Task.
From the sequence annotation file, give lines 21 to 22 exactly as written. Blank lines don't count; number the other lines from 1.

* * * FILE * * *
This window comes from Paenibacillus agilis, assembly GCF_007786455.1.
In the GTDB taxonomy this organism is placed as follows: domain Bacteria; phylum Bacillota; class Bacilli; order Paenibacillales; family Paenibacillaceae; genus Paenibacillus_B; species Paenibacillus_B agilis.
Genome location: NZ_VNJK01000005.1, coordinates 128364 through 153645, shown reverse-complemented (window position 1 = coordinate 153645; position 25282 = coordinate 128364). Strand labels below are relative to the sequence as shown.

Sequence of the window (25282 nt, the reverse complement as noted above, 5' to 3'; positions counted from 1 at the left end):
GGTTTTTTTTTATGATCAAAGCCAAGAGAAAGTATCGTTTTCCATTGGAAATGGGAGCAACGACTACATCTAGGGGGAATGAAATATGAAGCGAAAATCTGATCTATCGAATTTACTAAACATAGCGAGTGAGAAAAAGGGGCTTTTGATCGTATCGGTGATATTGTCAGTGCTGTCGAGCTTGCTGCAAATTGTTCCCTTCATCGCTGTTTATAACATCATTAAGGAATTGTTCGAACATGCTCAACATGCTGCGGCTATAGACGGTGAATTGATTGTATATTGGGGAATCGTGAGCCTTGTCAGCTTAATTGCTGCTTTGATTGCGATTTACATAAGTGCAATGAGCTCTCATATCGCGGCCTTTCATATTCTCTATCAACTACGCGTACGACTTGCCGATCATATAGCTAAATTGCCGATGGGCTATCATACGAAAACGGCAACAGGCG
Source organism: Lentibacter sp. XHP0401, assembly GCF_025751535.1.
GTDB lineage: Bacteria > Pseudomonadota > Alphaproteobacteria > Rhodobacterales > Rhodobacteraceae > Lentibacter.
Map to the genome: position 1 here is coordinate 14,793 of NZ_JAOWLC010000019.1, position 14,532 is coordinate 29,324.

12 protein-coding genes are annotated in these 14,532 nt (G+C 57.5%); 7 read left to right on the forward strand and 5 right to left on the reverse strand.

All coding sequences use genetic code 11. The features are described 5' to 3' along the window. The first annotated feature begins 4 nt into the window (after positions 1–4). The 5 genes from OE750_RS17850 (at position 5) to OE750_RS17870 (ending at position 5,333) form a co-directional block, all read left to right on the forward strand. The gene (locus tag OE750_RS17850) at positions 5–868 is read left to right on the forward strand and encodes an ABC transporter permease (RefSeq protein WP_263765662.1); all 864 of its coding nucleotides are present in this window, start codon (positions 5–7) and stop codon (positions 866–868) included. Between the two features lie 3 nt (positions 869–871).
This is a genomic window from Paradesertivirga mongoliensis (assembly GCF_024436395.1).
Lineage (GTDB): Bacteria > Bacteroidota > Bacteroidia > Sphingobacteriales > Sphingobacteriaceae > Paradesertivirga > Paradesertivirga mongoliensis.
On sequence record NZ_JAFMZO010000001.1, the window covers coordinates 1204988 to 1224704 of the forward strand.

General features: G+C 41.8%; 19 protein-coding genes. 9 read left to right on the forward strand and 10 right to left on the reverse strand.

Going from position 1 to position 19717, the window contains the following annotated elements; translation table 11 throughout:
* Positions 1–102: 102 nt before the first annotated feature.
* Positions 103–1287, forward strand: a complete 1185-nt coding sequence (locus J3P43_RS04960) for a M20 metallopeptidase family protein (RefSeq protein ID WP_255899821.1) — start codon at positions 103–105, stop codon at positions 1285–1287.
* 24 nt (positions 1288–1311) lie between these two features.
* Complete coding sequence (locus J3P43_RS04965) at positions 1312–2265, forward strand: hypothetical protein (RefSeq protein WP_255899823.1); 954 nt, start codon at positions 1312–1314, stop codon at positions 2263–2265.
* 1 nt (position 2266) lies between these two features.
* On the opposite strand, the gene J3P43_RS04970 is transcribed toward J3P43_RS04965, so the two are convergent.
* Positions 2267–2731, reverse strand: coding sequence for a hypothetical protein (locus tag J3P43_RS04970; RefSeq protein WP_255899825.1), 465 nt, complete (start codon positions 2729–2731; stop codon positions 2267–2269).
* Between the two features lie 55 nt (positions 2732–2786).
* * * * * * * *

* On the opposite strand, the gene J3P43_RS04970 is transcribed toward J3P43_RS04965, so the two are convergent.
* Positions 2267–2731, reverse strand: coding sequence for a hypothetical protein (locus tag J3P43_RS04970; RefSeq protein WP_255899825.1), 465 nt, complete (start codon positions 2729–2731; stop codon positions 2267–2269).